Originally Posted by

**tangibleLime** Hm, I think I understand what you are saying. So let me try again.

It is given that $\displaystyle \phi : G \rightarrow G'$ is an isomorphism. Need to prove that $\displaystyle \phi^{-1}: G' \rightarrow G$ is an isomorphism.

Since $\displaystyle \phi$ defines an isomorphism, it satisfies the homomorphism property:

$\displaystyle \phi(xy) = \phi(x)\phi(y) \hspace{4mm} \forall x,y \in G$

And $\displaystyle \phi$ maps values from G to G',

$\displaystyle \phi(x) = x'$, where $\displaystyle x \in G$ and $\displaystyle x' \in G'$.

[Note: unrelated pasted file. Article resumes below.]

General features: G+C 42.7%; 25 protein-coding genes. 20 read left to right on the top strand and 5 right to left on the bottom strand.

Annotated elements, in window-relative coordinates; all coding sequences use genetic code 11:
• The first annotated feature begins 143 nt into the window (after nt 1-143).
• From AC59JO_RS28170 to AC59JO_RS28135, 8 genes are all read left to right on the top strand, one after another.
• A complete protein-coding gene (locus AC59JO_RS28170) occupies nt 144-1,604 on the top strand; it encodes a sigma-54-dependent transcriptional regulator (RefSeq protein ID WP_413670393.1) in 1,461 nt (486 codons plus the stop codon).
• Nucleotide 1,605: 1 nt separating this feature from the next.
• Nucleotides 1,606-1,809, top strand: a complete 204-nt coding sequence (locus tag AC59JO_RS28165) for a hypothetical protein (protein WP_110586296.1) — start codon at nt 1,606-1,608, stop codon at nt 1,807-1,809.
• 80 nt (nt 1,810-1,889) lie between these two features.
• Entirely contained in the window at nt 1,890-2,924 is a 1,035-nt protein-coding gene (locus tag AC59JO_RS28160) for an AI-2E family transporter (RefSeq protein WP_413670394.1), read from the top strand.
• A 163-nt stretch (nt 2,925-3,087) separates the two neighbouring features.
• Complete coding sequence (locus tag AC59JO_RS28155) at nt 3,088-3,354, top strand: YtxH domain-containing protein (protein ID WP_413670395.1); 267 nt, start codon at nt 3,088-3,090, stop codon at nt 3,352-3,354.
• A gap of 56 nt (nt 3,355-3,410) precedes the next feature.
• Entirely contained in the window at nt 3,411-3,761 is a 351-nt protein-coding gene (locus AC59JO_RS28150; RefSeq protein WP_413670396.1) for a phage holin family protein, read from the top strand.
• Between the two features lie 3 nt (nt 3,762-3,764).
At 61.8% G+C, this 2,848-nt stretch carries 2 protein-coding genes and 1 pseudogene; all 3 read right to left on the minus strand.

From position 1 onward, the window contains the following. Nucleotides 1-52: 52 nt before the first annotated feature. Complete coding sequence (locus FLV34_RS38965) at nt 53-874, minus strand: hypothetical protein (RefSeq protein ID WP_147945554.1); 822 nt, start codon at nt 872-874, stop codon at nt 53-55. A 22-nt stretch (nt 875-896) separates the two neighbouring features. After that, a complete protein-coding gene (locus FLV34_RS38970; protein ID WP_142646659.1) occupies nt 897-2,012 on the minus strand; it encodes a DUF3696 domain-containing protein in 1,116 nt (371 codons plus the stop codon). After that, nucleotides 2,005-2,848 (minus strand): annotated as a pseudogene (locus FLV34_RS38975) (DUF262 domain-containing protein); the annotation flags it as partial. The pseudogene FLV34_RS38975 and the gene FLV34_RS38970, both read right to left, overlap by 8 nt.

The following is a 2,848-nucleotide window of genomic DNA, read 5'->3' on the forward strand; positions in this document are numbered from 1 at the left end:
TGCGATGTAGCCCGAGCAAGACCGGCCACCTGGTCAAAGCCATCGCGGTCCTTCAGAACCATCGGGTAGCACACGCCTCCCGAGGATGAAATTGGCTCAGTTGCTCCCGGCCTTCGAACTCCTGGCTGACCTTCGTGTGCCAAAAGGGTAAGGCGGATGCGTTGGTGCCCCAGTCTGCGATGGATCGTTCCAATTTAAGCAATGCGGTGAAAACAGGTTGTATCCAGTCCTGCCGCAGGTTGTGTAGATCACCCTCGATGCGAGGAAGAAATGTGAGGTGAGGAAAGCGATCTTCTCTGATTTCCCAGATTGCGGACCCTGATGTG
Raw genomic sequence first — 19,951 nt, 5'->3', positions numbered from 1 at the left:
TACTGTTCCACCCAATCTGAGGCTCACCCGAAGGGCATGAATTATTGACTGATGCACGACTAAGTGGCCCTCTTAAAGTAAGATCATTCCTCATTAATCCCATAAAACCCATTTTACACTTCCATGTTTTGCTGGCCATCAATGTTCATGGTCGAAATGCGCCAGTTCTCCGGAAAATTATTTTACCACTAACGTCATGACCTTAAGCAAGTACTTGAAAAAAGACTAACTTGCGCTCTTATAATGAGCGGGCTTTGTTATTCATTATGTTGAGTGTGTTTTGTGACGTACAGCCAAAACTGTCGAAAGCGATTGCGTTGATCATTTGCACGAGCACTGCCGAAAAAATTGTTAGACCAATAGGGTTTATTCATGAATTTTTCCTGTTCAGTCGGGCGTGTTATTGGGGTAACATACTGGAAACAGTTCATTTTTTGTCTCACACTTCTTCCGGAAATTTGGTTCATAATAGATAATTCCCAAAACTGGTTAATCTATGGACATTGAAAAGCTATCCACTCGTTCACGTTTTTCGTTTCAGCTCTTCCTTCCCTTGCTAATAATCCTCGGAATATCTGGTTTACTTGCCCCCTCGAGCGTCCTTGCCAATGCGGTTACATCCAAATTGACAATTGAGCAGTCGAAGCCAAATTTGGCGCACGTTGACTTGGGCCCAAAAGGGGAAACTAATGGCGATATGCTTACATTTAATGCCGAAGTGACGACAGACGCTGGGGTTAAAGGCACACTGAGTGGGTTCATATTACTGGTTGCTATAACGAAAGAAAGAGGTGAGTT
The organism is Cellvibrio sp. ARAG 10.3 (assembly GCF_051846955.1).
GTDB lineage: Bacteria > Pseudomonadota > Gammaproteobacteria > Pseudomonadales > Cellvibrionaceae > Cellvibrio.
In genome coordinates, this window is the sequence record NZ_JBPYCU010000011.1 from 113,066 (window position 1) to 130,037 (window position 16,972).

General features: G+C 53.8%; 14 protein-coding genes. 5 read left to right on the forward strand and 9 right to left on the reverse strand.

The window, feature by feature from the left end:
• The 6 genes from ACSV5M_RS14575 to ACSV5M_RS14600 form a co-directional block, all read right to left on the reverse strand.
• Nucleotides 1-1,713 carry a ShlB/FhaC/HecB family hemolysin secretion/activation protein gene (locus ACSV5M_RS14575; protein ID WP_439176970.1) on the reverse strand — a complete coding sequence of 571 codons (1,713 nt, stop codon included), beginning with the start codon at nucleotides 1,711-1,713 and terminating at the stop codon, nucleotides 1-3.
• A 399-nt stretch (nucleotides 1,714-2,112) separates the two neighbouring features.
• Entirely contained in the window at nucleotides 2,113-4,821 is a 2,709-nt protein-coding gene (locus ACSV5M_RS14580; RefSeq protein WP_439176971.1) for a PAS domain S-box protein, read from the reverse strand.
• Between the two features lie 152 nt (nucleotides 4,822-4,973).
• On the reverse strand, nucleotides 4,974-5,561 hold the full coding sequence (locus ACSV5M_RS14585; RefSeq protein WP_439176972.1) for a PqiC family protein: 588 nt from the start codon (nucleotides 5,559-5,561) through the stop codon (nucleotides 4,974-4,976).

Since $\displaystyle \phi$ is bijection, and therefore onto,

$\displaystyle \phi^{-1}(\phi(x)) = x$

$\displaystyle \Rightarrow \phi^{-1}(x') = x$

Using this fact with the homomorphism property,

$\displaystyle \phi^{-1}(\phi(xy)) = \phi^{-1}(\phi(x))\phi^{-1}(\phi(y))$

$\displaystyle \Rightarrow \phi^{-1}(x'y') = \phi^{-1}(x')\phi^{-1}(y')$

$\displaystyle \Rightarrow xy = xy$

And so $\displaystyle \phi^{-1}$ satisfies the homomorphism property, and is an isomorphism since it has an inverse $\displaystyle \phi$.

Am I close?